Tuesday, December 15, 2015
(At first I thought this was a joke, but its no joke. Canned air is for sale.)
Canadian company which started out as a joke bottling Rocky Mountains air has seen its product fly off the shelves in pollution-hit China, with first shipment selling out in four days.
A Canadian start-up company bottling fresh air from the Rocky Mountains has seen sales to China soar because of rising pollution levels.
Vitality Air was founded last year in the western Canadian city of Edmonton but began selling in China less than two months ago.
“Our first shipment of 500 bottles of fresh air were sold in four days,” co-founder Moses Lam says in a telephone interview with the Telegraph.
A crate containing 4,000 more bottles is making its way to China, but he says most of that shipment has been bought.
A 7.7 Litre can of crisp air taken from Banff National Park in the majestic Rocky Mountains range sells for roughly 100 yuan ($15.47), which is 50 times more expensive than a bottle of mineral water in China.
Vitality Air’s biggest challenge is to keep up with demand because each bottle of fresh air is filled by hand.
Maybe those in China could use this idea with maybe a few more filters added considering the intake will be extremely polluted air.
A breath of compressed air
Maybe they could "Can" their own and save a few bucks.
Sunday, December 13, 2015
Hardtack is an inexpensive and long lasting way of sustenance, in the absence of perishable food. How to make Hardtack, as another use of flour on a survival scenario.
Hardtack is a hard cracker-like biscuit made of flour, salt and water, was one of the most typical rations issued to soldiers and sailors by the U. S. government because it was fairly nutritious and unlikely to spoil. Hardtack’s use as a military ration can theoretically be traced back to Roman times, but the first widespread usage by American soldiers was during the Civil War...
After the Civil War, this hard bread continued to be a staple of the soldier’s diet and was made in government bakeries located in eastern cities. Shipped in barrels to the troops in the west, Hardtack had to be tough. This toughness made Hardtack ideal for campaigns and patrols away from the post or fort.Normal breads were too delicate to survive the long trips west and would spoil very quickly. Hardtack was extremely hard and was called "teeth-dullers," "digestible leather&,quot; "angel cakes,” and “ammo reserves" by those who ate the hard bread. Some Hardtack was so hard it had to be broken with a rifle butt or a "blow of the fist" to prepare for eating. Soldiers normally softened the pieces by soaking them in coffee, frying them in bacon grease or salt pork fat, or crumbling them in soup.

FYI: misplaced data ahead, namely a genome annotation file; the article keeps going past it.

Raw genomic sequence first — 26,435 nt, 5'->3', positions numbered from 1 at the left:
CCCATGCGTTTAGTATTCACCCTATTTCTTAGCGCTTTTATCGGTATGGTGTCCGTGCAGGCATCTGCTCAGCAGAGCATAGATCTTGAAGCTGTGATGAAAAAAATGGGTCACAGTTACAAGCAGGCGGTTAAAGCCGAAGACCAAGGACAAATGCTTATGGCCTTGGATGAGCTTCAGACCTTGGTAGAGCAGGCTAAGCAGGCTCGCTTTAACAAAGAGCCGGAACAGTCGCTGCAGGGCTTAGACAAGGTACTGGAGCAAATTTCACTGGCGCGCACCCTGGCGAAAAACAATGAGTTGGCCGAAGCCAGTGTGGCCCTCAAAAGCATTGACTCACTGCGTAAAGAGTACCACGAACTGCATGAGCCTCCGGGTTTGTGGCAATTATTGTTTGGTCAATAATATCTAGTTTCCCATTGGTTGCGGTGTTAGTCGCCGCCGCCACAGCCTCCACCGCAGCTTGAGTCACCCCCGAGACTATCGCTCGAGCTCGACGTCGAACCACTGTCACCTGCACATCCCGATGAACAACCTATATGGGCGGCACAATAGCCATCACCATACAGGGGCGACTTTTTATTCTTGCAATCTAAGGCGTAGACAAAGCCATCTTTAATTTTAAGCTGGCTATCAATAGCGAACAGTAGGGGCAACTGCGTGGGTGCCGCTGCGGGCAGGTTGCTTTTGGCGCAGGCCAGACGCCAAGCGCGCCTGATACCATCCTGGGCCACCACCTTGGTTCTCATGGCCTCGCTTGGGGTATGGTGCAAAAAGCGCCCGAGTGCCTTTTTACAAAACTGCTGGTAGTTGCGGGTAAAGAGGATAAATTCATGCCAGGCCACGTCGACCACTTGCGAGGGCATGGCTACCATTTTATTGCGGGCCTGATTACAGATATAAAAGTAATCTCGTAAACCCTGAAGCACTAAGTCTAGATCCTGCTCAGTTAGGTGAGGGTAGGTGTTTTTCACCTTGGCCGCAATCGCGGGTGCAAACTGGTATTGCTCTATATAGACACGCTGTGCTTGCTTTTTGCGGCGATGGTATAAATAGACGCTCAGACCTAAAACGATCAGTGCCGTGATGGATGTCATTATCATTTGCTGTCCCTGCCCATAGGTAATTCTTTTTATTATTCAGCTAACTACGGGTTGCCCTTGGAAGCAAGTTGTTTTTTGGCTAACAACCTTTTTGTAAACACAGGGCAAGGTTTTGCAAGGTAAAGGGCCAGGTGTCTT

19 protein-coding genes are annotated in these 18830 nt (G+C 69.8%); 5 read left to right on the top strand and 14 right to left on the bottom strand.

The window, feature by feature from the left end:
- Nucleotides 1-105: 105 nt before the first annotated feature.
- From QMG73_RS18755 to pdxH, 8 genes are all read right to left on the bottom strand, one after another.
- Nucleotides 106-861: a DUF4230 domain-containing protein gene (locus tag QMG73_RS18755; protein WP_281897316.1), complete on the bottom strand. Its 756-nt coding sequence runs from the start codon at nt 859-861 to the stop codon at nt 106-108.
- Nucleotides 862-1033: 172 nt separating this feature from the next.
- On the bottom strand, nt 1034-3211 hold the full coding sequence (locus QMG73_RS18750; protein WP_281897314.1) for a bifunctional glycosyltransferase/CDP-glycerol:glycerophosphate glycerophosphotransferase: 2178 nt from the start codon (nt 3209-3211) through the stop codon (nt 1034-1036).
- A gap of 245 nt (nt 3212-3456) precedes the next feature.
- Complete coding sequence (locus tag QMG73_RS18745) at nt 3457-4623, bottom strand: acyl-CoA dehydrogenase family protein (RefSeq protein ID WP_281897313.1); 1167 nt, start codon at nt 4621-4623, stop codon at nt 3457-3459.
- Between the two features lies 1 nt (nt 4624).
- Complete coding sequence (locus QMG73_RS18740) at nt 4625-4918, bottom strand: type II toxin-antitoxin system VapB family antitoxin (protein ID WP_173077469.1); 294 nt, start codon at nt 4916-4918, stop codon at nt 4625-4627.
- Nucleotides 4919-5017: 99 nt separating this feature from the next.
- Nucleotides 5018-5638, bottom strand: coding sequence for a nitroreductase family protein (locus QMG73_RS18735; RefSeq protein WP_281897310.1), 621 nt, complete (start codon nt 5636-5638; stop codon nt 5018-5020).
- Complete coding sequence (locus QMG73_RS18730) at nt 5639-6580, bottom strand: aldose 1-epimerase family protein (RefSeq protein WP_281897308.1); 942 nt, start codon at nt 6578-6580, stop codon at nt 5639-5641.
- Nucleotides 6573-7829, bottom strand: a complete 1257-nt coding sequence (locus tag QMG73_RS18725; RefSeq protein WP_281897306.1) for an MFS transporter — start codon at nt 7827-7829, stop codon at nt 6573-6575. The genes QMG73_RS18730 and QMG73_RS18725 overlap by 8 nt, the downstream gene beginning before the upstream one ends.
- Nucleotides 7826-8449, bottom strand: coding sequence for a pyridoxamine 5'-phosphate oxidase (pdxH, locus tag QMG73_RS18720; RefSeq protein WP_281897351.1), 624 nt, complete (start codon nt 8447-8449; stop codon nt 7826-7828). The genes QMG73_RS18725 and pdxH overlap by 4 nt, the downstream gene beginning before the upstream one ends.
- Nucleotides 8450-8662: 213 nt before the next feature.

The Question arises constantly as to the correct recipe for hardtack. Here it is: Flour - Water - and a little salt. Mix together to obtain an elastic, but not sticky dough, Roll to inch thickness, bake in 400 degree oven until slightly brown.Allow to cool (may still be somewhat soft). Put in 200 degree oven until hard. Prick with nail or sharp instrument.
NO BAKING POWDER, SODA, SUGAR, CINNAMON, RAISINS OR ANYTHING ELSE!!
(C rations contain a form of hardtac in the shape of a cracker. You can make your own. Hardtac from the civil war still exists but I am not sure if its edible.
Hardtac lasts very long when its prepared correctly. I think it is a very good choice for a survival food. Bake some and be prepared.)
(Honey also keeps for a very long time. Stock up on honey also. I think one could survive on honey and hardtac for a long time even if they didn't eat much else.)